There is a more lofty way to look at my disenchantment. It may indeed be a sign that I have reached a new place on the path of realization, the one announced in the Puralasa Sutta, where it proclaims that for the Buddha, “The intoxication of being has been destroyed and eliminated.”
The Buddha was certainly no romantic. He even warned us against becoming attached to those we love, as in the discourse entitled, “Suffering born of those who are dear.” Yes, the Buddha does call this human life “precious,” but that is because humans can understand themselves and end the stream of karma, thereby escaping another birth. The primary goal of this life is to become a “non-returner.”
I sometimes feel that being alive is more of a burden than a blessing, but I am somewhat ashamed of this sentiment. I was brought up in a culture of humanism that cherishes life, and trying to escape another turn on the wheel feels as if I am betraying my own cause, devaluing everything that I love.
Nonetheless, when I hear that life is not a desirable condition, I often feel a sense of relief. If life is not supposed to be easy or enjoyable or filled with obvious meaning, then I can relax. I’m not getting it wrong. This is just the way life on this planet is designed.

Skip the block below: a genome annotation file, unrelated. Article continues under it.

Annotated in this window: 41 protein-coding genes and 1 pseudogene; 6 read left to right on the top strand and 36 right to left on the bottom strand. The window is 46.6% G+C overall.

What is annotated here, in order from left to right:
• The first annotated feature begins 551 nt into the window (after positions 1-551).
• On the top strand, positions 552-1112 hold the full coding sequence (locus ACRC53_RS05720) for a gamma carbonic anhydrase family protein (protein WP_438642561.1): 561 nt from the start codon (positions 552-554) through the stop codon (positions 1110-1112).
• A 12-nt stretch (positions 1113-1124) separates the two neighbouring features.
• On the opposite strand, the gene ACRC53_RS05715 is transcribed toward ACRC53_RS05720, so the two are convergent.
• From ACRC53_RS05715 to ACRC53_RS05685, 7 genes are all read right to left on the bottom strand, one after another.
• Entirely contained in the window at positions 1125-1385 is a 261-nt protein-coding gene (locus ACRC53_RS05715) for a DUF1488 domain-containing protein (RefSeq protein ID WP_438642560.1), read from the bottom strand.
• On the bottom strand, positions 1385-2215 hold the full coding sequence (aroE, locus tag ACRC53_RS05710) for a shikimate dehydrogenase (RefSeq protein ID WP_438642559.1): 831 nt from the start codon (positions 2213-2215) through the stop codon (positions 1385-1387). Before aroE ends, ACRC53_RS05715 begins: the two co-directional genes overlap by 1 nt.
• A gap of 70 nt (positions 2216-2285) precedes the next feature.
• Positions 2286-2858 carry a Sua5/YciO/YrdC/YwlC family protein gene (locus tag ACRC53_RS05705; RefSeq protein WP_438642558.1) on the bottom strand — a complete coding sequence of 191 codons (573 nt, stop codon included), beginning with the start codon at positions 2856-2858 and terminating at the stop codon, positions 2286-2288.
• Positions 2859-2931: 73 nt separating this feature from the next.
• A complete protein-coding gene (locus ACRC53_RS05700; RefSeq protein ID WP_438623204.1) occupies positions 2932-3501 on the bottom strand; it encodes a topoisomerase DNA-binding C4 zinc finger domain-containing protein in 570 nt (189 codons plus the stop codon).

So at times my disenchantment with the world and life feels like liberation. The risk is that for me that feeling too easily slips into indifference, a cold, brittle place where “nothing matters.” It is equanimity on ice.
Besides, I much prefer the feeling that comes from loving the world. (I’m sure evolution wanted us to love it.) I’m talking about the big love here, where you take the whole of creation into your heart, warts and all, and say, “Yes. This is worth all the pain and confusion!” I can get into a sweet place wandering the edges of jhana or catching a glimpse of the radiance of mind, but the older I get, the more I look for my satisfaction in loving. If I have to pay the price of a little poignancy or a sense of impending loss, then so be it.
So, love is the answer, again. And one thing I love to do is sit around with a bunch of friends who have lived through this era and culture with me, and have a good session of laughing and geezing; about the Dharma and the drama and the long strange trip it’s been.